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Depolarisation of a critical mass His first success came in 1947 when VF developed in a 14 year of myocardium is necessary and this depends on the old boy whose chest was being closed after surgery for funnel transmyocardial current flow (measured in Amperes) rather chest generic doxepin 25mg online. Kouwenhoven was also instrumental in the development of the external defibrillator discount doxepin 25 mg visa, which was first successfully than the energy of the delivered shock (measured in Joules) buy cheap doxepin 25 mg online. This technique is most likely to be by Pantridge in 1967 successful if applied very soon after onset of the arrythmia doxepin 10mg otc, so a thump should be considered in cases of witnessed order doxepin 25 mg without prescription, particularly monitored, cardiac arrest. A continuous electrocardiogram recording showing the successful treatment of VF by a countershock (delivered at the arrow) 6 Ventricular fibrillation Factors influencing defibrillation Determinants of current flow Transmyocardial current flow ● Energy of delivered shock ● Transthoracic impedence A shock that is too low in energy may result in a current flow ● Electrode position that is inadequate to achieve successful defibrillation. Higher ● Shock waveform energy shocks may result in greater current flow but carry the ● Body size risk of causing damage if the current is too high. The optimal ● Electrode size shock energy is one that will achieve defibrillation successfully while causing minimal electrical injury to the myocardium. Achieving an appropriate current flow will reduce the number of shocks required and may limit further myocardial damage. The magnitude of the current passing through the heart will depend on the voltage delivered by the defibrillator and the transthoracic impedance—that is, the resistance to current flow through the chest wall, lungs, and myocardium. The Determinants of current flow E relationship between these factors can be expressed by a simple I TT1 mathematical equation. I peak discharge current E energy selected Transthoracic impedence TTI transthoracic impedance In adults transthoracic impedence averages about 60Ohms, with 95% of the population lying in the range of 30-90Ohms. Current flow will be highest when transthoracic impedence is at its lowest. To achieve this the operator should press firmly when using handheld electrode paddles. A conductive electrode gel or defibrillator pads should be used to reduce the impedance at the electrode and skin interface. Self-adhesive monitor or defibrillator electrodes do not require additional pressure. In patients with considerable chest hair, poor Determinants of transthoracic electrode contact and air trapping will increase the impedance. Transthoracic impedance is ● Electrode size about 9% lower when the lungs are empty, so defibrillation is ● Electrical contact ● Number of and time since previous shocks best carried out during the expiratory phase of ventilation. It is ● Phase of ventilation also important to avoid positioning the electrodes over the ● Distance between electrodes breast tissue of female patients because this causes high ● Paddle or electrode pressure impedance to current flow. Defibrillator shock waveform The effectiveness of a shock in terminating VF depends on the type of shock waveform discharged by the defibrillator. Traditionally, defibrillators delivered a monophasic sinusoidal or damped sinusoidal waveform. Recently it has been shown that biphasic waveforms (in which the polarity of the shock changes) are more effective than monophasic shocks of equivalent energy. Defibrillators that deliver biphasic shocks are now in clinical use, and considerable savings in size and weight 50 Edmark result from the reduced energy levels needed. Biphasic shocks 2000 40 have been widely employed in implantable cardioverter Gurvich defibrillators (ICDs) because their increased effectiveness 30 allows more shocks to be given for any particular battery size. Defibrillators that use biphasic waveforms offer the 1000 20 potential of both greater efficiency and less myocardial damage 10 than conventional monophasic defibrillators. Much of this evidence has been gained from studies conducted during the 0 0 implantation of cardioverter defibrillators but some evidence shows that the increased efficiency of biphasic waveforms leads –10 to higher survival rates during resuscitation attempts. For example, a success rate of 70% means Edmark monophasic and Gurvich biphasic defibrillator waveforms failure in 30 out of 100 patients. If a further shock, with the same 70% chance of success, is given to those 30 patients an additional 21 successes will be achieved (70% of 30). When using a defibrillator with a monomorphic waveform it is recommended that the first shock should be at an energy 7 ABC of Resuscitation level of 200 J. Should this be unsuccessful, a second shock at the same energy level may prove effective because the Electrode position transthoracic impedance is reduced by repeated shocks. If two ● The ideal electrode position allows maximum current to flow shocks at 200 J are unsuccessful, the energy setting should be through the myocardium. This will occur when the heart lies in the direct path of the current increased to 360 J for the third and subsequent attempts. Although this equivalence is not left intercostal space clearly defined, and may vary between different types of ● An alternative is to place one electrode to the left of the biphasic waveform, a biphasic shock of 150 J is commonly lower sternal border and the other on the posterior chest wall below the angle of the left scapula considered to be at least as effective as a 200 J monophasic ● Avoid placing electrodes directly over breast tissue in women shock. Many automated biphasic defibrillators do not employ escalating shock energies and have produced similar clinical outcomes to the use of conventional monophasic defibrillators Electrode size or surface area in which the third and subsequent shocks are delivered at 360 J. Another technique to increase efficiency is the use of sequentially overlapping shocks that produce a shifting electrical vector during a multiple pulse Body size shock.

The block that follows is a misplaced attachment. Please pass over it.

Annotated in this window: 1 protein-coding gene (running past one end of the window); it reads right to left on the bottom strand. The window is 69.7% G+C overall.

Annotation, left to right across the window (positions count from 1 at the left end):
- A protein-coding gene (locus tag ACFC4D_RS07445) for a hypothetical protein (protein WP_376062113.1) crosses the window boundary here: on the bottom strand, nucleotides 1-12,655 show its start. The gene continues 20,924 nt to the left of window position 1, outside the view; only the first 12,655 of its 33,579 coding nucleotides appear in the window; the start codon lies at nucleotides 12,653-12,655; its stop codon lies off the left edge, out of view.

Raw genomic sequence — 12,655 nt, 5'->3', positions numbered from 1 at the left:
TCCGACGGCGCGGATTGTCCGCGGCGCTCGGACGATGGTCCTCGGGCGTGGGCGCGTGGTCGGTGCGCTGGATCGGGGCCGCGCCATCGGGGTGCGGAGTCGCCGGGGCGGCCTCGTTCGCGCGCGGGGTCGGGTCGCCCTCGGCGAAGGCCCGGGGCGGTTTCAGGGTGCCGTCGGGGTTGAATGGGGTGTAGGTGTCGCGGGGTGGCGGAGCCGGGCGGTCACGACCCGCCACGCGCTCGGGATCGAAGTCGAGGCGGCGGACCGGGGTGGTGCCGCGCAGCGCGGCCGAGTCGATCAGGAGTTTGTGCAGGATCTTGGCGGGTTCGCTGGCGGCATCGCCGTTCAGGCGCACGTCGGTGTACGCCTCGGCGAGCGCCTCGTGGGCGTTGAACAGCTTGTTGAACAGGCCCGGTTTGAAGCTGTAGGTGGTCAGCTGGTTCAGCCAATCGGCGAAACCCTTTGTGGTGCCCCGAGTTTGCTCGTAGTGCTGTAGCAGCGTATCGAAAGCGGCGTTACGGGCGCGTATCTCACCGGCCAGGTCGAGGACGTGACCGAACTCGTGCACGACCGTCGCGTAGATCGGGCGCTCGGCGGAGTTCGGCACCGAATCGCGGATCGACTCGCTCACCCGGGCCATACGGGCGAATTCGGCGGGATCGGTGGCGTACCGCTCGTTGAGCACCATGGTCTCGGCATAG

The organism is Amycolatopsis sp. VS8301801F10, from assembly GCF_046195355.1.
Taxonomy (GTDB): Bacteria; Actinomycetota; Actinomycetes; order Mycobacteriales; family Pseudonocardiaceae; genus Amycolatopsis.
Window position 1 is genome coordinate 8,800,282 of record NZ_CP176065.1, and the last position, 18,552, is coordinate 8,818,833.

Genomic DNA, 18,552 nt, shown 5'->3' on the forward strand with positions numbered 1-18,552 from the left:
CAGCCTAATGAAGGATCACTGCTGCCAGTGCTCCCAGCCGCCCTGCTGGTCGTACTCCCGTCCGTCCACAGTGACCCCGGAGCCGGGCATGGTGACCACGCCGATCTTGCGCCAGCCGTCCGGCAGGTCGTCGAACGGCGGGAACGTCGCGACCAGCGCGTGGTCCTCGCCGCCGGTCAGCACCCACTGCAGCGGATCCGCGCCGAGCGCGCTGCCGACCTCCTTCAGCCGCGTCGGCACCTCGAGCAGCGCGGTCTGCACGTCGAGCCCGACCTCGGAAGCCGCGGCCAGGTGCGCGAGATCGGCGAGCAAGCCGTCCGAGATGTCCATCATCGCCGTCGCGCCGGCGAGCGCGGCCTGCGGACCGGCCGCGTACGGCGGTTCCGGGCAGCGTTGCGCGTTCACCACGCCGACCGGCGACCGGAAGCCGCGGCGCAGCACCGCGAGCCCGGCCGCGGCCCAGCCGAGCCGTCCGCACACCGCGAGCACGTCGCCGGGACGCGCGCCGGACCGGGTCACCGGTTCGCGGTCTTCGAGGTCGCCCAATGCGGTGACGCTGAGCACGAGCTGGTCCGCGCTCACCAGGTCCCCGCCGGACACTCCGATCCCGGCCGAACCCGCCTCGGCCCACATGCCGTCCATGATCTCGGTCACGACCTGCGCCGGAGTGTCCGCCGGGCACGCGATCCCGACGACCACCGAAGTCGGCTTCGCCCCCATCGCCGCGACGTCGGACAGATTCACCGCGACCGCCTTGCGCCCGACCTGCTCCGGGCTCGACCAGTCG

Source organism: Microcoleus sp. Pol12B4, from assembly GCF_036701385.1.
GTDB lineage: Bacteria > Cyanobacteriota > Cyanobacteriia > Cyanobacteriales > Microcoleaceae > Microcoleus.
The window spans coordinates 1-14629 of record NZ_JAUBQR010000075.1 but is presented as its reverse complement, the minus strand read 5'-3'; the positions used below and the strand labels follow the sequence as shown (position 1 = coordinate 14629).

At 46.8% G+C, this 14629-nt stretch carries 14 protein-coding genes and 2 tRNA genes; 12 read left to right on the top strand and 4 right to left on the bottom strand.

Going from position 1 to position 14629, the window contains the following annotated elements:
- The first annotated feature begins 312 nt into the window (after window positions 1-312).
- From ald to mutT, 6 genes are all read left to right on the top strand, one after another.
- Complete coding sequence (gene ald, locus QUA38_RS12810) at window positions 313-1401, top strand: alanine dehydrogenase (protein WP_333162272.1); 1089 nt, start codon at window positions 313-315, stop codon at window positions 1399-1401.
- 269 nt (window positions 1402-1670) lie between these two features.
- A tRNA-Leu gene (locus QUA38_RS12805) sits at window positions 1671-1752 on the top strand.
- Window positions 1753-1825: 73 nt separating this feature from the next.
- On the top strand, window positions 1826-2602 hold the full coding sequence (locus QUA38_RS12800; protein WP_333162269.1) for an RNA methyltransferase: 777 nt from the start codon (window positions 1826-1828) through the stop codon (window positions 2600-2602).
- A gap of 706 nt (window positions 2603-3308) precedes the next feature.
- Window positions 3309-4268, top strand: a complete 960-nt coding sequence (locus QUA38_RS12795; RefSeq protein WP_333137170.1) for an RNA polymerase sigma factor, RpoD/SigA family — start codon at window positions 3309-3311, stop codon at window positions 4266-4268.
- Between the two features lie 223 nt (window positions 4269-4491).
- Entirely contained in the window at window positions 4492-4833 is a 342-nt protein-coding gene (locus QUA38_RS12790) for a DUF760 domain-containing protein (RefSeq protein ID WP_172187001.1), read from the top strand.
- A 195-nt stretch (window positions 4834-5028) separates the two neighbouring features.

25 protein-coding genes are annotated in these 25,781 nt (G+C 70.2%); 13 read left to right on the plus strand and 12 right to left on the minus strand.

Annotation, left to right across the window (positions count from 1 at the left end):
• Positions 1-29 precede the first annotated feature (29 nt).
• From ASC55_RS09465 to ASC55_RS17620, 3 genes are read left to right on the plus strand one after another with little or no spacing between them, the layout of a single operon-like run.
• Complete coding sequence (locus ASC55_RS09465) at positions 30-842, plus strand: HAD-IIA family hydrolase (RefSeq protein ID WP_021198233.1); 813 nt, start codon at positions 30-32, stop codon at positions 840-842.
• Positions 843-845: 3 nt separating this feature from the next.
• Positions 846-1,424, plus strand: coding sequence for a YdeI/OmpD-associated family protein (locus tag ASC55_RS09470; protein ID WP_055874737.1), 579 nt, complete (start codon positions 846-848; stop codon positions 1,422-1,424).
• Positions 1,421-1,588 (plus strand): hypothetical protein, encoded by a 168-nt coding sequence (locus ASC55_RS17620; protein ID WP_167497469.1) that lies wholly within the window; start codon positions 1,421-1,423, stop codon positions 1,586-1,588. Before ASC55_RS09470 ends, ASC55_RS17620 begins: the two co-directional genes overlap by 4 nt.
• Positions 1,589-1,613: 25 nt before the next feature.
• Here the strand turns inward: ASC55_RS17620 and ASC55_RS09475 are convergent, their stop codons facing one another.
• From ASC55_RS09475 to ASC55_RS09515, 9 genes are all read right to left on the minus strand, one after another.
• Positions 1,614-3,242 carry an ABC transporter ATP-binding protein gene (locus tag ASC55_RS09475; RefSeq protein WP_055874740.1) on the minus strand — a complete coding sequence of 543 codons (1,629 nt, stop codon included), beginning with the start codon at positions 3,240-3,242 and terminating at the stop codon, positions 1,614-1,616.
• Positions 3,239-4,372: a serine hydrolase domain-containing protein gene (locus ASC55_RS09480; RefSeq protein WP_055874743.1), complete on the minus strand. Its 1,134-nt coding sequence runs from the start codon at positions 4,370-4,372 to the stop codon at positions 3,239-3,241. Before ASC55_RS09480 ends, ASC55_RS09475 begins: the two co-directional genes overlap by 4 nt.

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Original statement 2: My project is to do some research into Alzheimer’s disease discount doxepin 25 mg on line, to find out what people do when their relatives have it and what support they can get and how nurses deal with it order 75 mg doxepin with mastercard. Also doxepin 75mg discount, he found out some more information about whether his research needed to go to a Research Ethics Committee by checking out the website www generic doxepin 25 mg visa. This site gives details about the committees generic 10mg doxepin with amex, a list of meeting dates, guidance notes and application forms for those researchers interested in putting forward a proposal. Revised statement 2: The aim of this research is to find out how many relatives of Alzheimer’s patients use the Maple Day Centre, and to ascertain whether the ser- vice is meeting their needs. The research population is limited to relatives of Alzhei- mer’s patients who use the Maple Day Centre. One clue 22 / PRACTICAL RESEARCH METHODS to the methodology is in the words ‘how many’ which suggests a quantitative study. However, he is also inter- ested in finding out whether the service meets their needs, which requires some more in-depth inquiry. Original Statement 3: We want to find out how many of the local residents are interested in a play scheme for chil- dren during the summer holiday. The tenants’ association thought carefully about the is- sues in which they were interested, eventually coming up with the following revised statement: Revised Statement 3: This research aims to find out how many people from our estate are interested in, and would use, a children’s play scheme in the school summer holiday. The tenants’ association wanted to obtain funding for their play scheme and felt that it was important to gather sta- tistics which they could take to possible funding organi- sations. SUMMARY X The research methodology is the philosophy or general principle which guides the research. HOW TO DECIDE UPON A METHODOLOGY / 23 X Examples of qualitative methodologies include action research, ethnography, feminist research and grounded theory. X Quantitative research generates statistics through the use of large-scale survey research. X Neither qualitative nor quantitative research is better – they are just different. X Your own intuition and the words you use will give pointers to whether qualitative or quantitative research is more appropriate for your chosen project. X The term ‘triangulation’ is used when a combination of qualitative and quantitative forms of inquiry are used. FURTHER READING The theoretical and philosophical issues raised in this chapter are detailed and complex and cannot be discussed in depth in this book. However, if you wish to pursue any of these topics, some of the useful publications are listed below under the relevant topics. Qualitative research Over recent years there has been a great deal of innova- tion in the use of qualitative methodologies. Listed below are some of the more traditional texts and a selection of the newer, innovative texts. Before you de- cide which would be the most appropriate methods for your research, you need to find out a little more about these tools. This chapter gives a description of the meth- ods of interviewing, focus groups, questionnaires and par- ticipant observation. Chapters 7–10 will go on to describe in detail how to use each of these methods. The most common of these are unstructured, semi-structured and structured interviews. If you want to find out about other types of interview, relevant references are given at the end of this chapter. Unstructured interviews Unstructured or in-depth interviews are sometimes called life history interviews. This is because they are the fa- voured approach for life history research. In this type of interview, the researcher attempts to achieve a holistic un- derstanding of the interviewees’ point of view or situation. For example, if you want to find out about a Polish man’s experiences of a concentration camp during the war, 27 28 / PRACTICAL RESEARCH METHODS you’re delving into his life history. Because you are unsure of what has happened in his life, you want to enable him to talk freely and ask as few questions as possible. It is for this reason that this type of interview is called unstruc- tured – the participant is free to talk about what he or she deems important, with little directional influence from the researcher.